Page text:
Go Do This: Gypsy

Everything’s coming up roses at Virginia Rep right now, and some people (including us) think it’s all well-deserved. These are all Gypsy references! Now may we entertain you with a lively review?

Robyn O’Neill as Mama Rose and Christie Jackson as Gypsy. Photo by Aaron Sutten.

First premiering in 1959, Gypsy, a musical based on the memoirs of famous burlesque artist Gypsy Rose Lee, has been hailed by many as one of the best American musicals of all time. And it’s not hard to see why.

The themes of this show will never get old as we in the present day become increasingly familiar with the “stage mother,” a la Kris Jenner, matriarch of the Kardashian clan, or the terrifying TLC reality show Toddlers and Tiaras. We’ve seen this type of character many times before, but Gypsy takes a different approach and deftly explores the other side–acknowledging that no one does show business alone when they’re young.


Gypsy centers around the ultimate stage mom, Rose (played brilliantly by Robyn O’Neill) and her quest to make her young daughters stars, often against their will.

When her star performer and daughter, Baby June (played by Catherine Carol Walker) decides she no longer wants to be infantilized by her controlling mother, she elopes and runs off to become an actress. And a quite successful one at that. Even though the musical doesn’t follow June after she runs away, in reality June grew up to be famed actress, writer, and director June Havoc, who enjoyed a very long career in Hollywood.

Photo by Aaron Sutten.

Photo by Aaron Sutten.

After June’s departure, Rose is left with her “homely” daughter Louise (played by Christie Jackson) to replace June as the lead in Rose’s act. No matter how outdated or ridiculous it becomes over time, Rose constantly tries to make the act new and fresh–an act that was originally created for child performers, not grown men and women.

Much to the chagrin of Rose’s long time love Herbie, played by the very handsome and charismatic Chris Hietikko, Rose focuses all of her energy on ensuring that at least one of her daughters will be a huge success. At first this seems to be more Rose’s dream than her daughters’, and that’s often the case.

Christie Jackson as Gypsy. Photo by Aaron Sutten.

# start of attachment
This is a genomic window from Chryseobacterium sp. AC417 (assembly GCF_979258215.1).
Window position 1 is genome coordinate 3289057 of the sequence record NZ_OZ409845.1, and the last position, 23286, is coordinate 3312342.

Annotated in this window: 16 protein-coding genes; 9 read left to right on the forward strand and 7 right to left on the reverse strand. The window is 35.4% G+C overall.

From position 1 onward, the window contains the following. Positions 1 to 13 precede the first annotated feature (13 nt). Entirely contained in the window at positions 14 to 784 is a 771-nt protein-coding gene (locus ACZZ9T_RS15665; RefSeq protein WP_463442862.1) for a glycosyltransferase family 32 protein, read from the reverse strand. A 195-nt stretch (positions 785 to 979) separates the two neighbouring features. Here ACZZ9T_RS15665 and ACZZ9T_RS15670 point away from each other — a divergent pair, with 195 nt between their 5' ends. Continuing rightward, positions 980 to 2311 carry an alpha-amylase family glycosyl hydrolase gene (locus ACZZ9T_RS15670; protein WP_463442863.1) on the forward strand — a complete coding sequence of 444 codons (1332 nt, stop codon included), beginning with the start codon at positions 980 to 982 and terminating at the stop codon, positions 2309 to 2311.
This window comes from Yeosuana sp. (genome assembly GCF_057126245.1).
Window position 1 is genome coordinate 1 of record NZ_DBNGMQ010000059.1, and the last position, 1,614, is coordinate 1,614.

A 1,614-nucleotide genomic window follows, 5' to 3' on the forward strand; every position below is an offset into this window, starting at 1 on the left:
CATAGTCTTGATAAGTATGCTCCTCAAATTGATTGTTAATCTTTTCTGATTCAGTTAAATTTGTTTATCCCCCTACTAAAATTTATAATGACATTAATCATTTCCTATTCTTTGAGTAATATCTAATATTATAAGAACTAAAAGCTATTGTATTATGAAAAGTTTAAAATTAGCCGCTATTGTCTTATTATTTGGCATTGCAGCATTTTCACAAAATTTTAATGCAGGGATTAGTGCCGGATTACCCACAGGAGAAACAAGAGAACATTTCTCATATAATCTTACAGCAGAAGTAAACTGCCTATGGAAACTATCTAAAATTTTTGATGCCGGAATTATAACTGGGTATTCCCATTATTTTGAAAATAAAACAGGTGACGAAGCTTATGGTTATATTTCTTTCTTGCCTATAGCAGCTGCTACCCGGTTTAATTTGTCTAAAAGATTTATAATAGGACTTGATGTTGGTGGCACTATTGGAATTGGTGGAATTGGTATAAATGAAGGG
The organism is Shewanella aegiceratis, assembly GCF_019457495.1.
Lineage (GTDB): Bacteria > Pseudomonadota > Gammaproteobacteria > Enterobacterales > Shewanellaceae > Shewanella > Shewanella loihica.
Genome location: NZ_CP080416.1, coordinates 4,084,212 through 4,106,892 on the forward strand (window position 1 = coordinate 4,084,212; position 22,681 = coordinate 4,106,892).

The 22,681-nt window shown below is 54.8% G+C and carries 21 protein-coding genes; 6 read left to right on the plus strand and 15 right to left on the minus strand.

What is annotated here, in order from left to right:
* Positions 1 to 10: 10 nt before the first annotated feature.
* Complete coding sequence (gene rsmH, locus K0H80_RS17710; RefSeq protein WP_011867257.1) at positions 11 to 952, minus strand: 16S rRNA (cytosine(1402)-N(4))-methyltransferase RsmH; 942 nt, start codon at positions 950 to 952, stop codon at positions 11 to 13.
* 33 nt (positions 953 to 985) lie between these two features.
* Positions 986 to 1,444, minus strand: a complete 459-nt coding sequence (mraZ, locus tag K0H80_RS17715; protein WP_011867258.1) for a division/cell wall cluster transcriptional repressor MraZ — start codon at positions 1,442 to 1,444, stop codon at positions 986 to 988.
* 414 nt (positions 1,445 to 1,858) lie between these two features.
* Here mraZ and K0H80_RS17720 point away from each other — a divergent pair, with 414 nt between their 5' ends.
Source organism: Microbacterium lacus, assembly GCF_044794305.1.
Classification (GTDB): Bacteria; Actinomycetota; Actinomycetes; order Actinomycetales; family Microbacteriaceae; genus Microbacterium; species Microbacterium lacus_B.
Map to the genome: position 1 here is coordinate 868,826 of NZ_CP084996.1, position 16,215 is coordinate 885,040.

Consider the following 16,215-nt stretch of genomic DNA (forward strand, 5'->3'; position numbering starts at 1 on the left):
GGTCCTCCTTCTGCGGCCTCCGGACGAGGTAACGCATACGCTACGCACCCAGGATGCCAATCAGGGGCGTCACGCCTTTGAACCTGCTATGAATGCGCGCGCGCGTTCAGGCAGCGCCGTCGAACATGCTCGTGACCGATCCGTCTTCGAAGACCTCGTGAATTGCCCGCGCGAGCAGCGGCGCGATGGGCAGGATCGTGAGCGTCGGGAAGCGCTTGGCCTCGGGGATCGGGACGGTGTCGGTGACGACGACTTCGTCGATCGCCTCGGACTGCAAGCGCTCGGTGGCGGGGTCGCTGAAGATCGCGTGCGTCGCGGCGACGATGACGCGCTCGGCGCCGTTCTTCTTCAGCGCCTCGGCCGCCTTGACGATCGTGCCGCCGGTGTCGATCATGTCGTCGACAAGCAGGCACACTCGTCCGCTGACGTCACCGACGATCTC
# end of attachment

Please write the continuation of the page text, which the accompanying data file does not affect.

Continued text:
Christie Jackson as Gypsy. Photo by Aaron Sutten.

O’Neill is fantastic as pushy Rose. She possesses a gorgeous, clear, voice and commands the stage as the no-nonsense “momager.” Even though she basically walks all over and inevitably alienates everyone in her life, you still feel an amazing sense of sympathy for Rose. And this is very much due to O’Neill’s portrayal.

Jackson, by contrast, is beautiful and unassuming in her role. Even when her character has achieved the highest success, Jackson portrays Louise, or “Gypsy,” as humble and relatable. Her transition from mousey backup performer to burlesque superstar is expertly directed and executed on stage.

Standouts in this cast are certainly Debra Clinton (as Mazeppa), Susan Sanford (as Electra), and Nicole Oberleitner (as Tessie Tura) –the burlesque performers who introduce Louise to what will eventually become her passion. The girls advise Louise that she better have a “gimmick” to get noticed, as they, and their performances, are all very different from one another. Their numbers are hilarious and are highlights of this production.

This musical beautifully tells the story that may exist behind the star, no matter how ugly or lonely, showcasing the series of events that lead the famous to fame.


Gypsy is currently running at Virginia Rep’s November Theatre on Broad Street. One of the most beautiful old theatres that exists in Richmond, it is always a treat to see a show there.


The book for Gypsy was written by Arthur Laurents with music by Jule Styne and lyrics by Stephen Sondheim.

This production is directed by Chase Kniffen, with the gorgeous and consistently dynamic set design of Brian Prather and costumes by Sue Griffin.


Gypsy runs on weekends through the holiday season until January 10th, with night shows on Thursdays and matinees on Sundays.


Tickets run anywhere from $36 – $60. I recommend orchestra center for optimal viewing, but if that’s not in your budget, this theatre is designed to provide an enjoyable experience from any seat.

There are refreshments in the lobby for purchase; beer, wine, cocktails, light snacks, as well as coffee, tea, and soda.


Uber if you can. I personally feel less frazzled and rushed without having to deal with the parking situation downtown and in Jackson Ward.

However, if you’re willing to shell out a few dollars, there is a valet at the theatre for your convenience and several designated parking areas. Check their site for more info.

There are also many charming restaurants and bars within walking distance if you’re early or if you choose to partake in an after-show libation.


Be missing out on the chance to see a true and treasured piece of Americana.

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Jen Maciulewicz

Jen Maciulewicz has been a theatre critic in RVA for four-plus years and is currently a member of the Richmond Theatre Critic’s Circle (RTCC). Jen attended VCU’s School of Music. 

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